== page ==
Another embodiment of the present invention provides a non-transient computer program product encoded with instructions that when executed by one or more processor cause a method to be carried out. In one such example case, the method includes determining if a condition, event or combination thereof associated with a digital document is satisfied, wherein the digital document has content to be approved by a signer. The method further includes auto-signing the digital document on behalf of the signer in response to the condition, event or combination thereof being satisfied, wherein the content to be approved is deemed acceptable in light of the condition, event or combination thereof being satisfied. In some cases, the method further includes receiving the digital document, and identifying the content to be approved. In some cases, the condition, event or combination thereof includes a pre-established condition, and the method further includes comparing the content to be approved to the pre-established condition, and determining if there is a sufficient match based on the comparing so as to allow for auto-signing of the digital document. In some example cases, the condition, event or combination thereof includes a pre-established event, and the method further includes determining if an event notification related to the pre-established event has been received so as to allow for auto-signing of the digital document. In some example cases, the method includes issuing a notification reporting status of the digital document. In one such case, the status indicates that the digital document has been auto-signed or that the digital document has been not been auto-signed due to an unmet condition and/or event included in the condition, event or combination thereof. In some example cases, the method includes issuing an audit report associated with the digital document.

Another embodiment of the present invention provides a computing system. In this example case, the system includes one or more processors and an e-signature application executable by the one or more processors and configured to: determine if a condition, event or combination thereof associated with a digital document is satisfied, wherein the digital document has content to be approved by a signer; and auto-sign the digital document on behalf of the signer in response to the condition, event or combination thereof being satisfied, wherein the content to be approved is deemed acceptable in light of the condition, event or combination thereof being satisfied. In one such example case, the e-signature application is further configured to issue a notification reporting status of the digital document, wherein the status indicates one or more of the following: that the digital document has been auto-signed; that the digital document has been not been auto-signed due to an unmet condition and/or event included in the condition, event or combination thereof; and auditing data associated with the digital document.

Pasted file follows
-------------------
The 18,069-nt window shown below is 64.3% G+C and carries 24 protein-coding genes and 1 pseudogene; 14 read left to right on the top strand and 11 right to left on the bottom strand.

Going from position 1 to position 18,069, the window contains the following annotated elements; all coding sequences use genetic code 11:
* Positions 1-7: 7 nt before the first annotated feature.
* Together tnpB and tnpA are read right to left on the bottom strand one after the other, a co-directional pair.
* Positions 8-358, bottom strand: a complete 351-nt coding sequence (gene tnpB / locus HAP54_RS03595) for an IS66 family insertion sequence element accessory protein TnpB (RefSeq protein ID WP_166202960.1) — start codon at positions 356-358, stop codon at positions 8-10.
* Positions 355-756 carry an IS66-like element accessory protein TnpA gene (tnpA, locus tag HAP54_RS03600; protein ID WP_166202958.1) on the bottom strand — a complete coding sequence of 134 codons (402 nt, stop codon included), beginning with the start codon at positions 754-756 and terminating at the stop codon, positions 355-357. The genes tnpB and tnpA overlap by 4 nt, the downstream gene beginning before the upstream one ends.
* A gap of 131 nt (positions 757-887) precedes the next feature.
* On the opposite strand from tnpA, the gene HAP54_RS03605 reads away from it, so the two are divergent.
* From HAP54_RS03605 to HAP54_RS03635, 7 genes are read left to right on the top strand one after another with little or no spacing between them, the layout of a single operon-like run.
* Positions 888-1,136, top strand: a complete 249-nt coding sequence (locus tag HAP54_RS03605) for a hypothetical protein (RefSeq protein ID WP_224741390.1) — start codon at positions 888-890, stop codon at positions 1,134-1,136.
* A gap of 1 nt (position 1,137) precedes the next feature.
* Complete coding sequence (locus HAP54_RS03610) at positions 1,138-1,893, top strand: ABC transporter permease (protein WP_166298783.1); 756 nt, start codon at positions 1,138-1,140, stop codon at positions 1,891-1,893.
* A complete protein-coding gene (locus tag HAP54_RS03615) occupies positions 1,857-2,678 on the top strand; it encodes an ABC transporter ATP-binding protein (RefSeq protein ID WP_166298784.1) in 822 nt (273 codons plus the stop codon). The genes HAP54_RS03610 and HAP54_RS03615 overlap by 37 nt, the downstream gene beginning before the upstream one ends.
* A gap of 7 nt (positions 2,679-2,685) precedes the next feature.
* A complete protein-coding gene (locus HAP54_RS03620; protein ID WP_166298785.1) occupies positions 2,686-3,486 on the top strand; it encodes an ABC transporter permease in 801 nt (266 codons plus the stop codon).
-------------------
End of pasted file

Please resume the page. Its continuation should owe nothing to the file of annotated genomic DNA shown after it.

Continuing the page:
The foregoing description of example embodiments has been presented for the purposes of illustration and description. It is not intended to be exhaustive or to limit the disclosure to the precise forms disclosed. Many modifications and variations are possible in light of this disclosure. It is intended that the scope of the disclosure be limited not by this detailed description, but rather by the claims appended hereto.

Claims (20)

What is claimed is:
1. An electronic signature method implemented at an electronic signature application server device, the method comprising:
receiving, by the electronic signature application server device, from a document sender, a document containing a fixed document term and a variable document term, wherein the document sender has indicated that a document recipient is not allowed to modify the fixed document term, while the variable document term is associated with a parameter that can be set by the document recipient;
receiving, by the electronic signature application server device, from the document sender, a condition on the variable document term, wherein satisfaction of the condition depends on the parameter set by the document recipient;
defining, by the electronic signature application server device, a recipient's signature block at a first location in the document that is configured to receive a signature of the document recipient;
defining, by the electronic signature application server device, an automatic signature block at a second location in the document that is configured to receive an automatically generated electronic signature authorized by the document sender;
sending the document from the electronic signature application server device to the document recipient;
receiving, by the electronic signature application server device, from the document recipient, the document, wherein the document received from the document recipient includes the signature of the document recipient positioned in the recipient's signature block;
making a first determination, by the electronic signature application server device, and after the document is received from the document recipient, that the fixed document term has not been modified from its state when the document was sent to the document recipient;
making a second determination, by the electronic signature application server device, and after the document is received from the document recipient, that the parameter set by the document recipient satisfies the condition;